Centers for Disease Control and Prevention
Evidence-based and Accredited Training for Healthcare Professionals on particle pollution exposure, biological mechanisms responsible for associated health effects, and use of the EPA Air Quality Index to protect health.
Allergy Testing for Persons with Asthma[PDF – 96 KB](https://www.cdc.gov/asthma/asthma_inhalant_allergens_webinar.pptx)
This fact sheet discusses how allergies affect individuals with asthma and allergy testing.
Asthma: A Presentation of Asthma Management and Prevention (Slide Presentation and Speaker Notes)(https://www.cdc.gov/asthma/speakit/default.htm)
This 75-slide presentation depicts the pathophysiology of asthma; prevalence, mortality, and morbidity measures at the national level; risk factors; medical management; and the public health response needed to successfully fight asthma.
Quality Measures Summary[PDF – 613 KB](https://www.cdc.gov/asthma/pdfs/quality_measures_summary_3_18_15.pdf)
Quality measures are tools that help measure or quantify healthcare processes, outcomes, patient perceptions, organizational structure, and systems and are associated with the ability to provide high-quality health care.
H1N1 and Seasonal Influenza
People with asthma are at high risk of developing complications after contracting the influenza virus, yet most people with asthma do not receive an annual flu vaccination. Children and adults with asthma should receive influenza vaccinations.
Patients with Asthma: Considerations for Clinicians Regarding 2009 H1N1 Influenza Virus(https://www.cdc.gov/h1n1flu/asthma_clinicians.htm)
Persons with asthma are at higher risk for influenza-related complications, such as pneumonia.
Find out more about novel H1N1 and CDC’s public health response.
Current guidance to help health care providers, public health officials and the public address the challenges posed by this public health threat.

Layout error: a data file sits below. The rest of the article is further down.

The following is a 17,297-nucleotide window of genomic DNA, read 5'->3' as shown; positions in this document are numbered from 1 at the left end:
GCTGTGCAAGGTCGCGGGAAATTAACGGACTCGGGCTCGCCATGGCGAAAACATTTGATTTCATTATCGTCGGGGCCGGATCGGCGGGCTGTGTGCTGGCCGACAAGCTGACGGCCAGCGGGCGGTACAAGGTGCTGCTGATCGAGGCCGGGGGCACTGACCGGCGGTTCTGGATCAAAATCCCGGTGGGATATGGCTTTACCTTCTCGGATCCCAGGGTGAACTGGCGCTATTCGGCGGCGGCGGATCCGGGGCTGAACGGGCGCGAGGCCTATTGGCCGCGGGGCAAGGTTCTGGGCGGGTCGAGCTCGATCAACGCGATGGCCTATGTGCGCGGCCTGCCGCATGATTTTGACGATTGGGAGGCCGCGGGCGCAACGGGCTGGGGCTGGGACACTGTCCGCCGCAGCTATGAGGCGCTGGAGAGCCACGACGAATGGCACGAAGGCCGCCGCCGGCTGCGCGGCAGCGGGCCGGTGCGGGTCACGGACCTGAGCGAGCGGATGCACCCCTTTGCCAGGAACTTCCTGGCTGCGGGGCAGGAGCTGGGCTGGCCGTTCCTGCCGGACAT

This page is designed to give clinicians access to the latest guidelines and information on the evolving novel H1N1 influenza investigation.
A vaccine to protect against novel H1N1 influenza is expected to be available this fall. CDC’s Advisory Committee on Immunization Practices(https://www.cdc.gov/h1n1flu/vaccination/acip.htm) has made recommendations for a voluntary novel H1N1 vaccination effort to counter a possibly severe upcoming flu season. Various clinical trials have begun, some under the direction of the National Institutes of Health and others by manufacturers under contract with Health and Human Services.
Provides updated interim guidance on the use of antiviral agents for treatment and chemoprophylaxis of novel influenza (H1N1) virus infection, and assist clinicians in prioritizing use of antivirals for treatment or chemoprophylaxis of patients at higher risk for influenza-related complications.
Agency for Toxic Substances and Disease Registry
This document is designed to increase the primary care provider’s knowledge of hazardous substances in the environment and to promote the adoption of medical practices that help evaluate and care for potentially exposed patients.
Medical Organizations—Respiratory Diseases
This site offers information to help you learn more about childhood asthma and allergies.
- American Academy of Pediatrics PediaLink Asthma Curriculum
- State of Childhood Asthma and Future Directions: Strategies for Implementing Best Practices. Pediatrics 2009;123;S129–214. Available at http://pediatrics.aappublications.org/content/vol123/Supplement_3/.
Accessed: July 1, 2009.
This site provides information about prevention and treatment of diseases, including asthma, through education, research, and communication.
The American Thoracic Society fosters the gathering, evaluating, and disseminating of scientific and clinical information. This Web page provides clinical information about asthma.
This medical and research center focuses on respiratory, immunologic, allergic, and infectious diseases.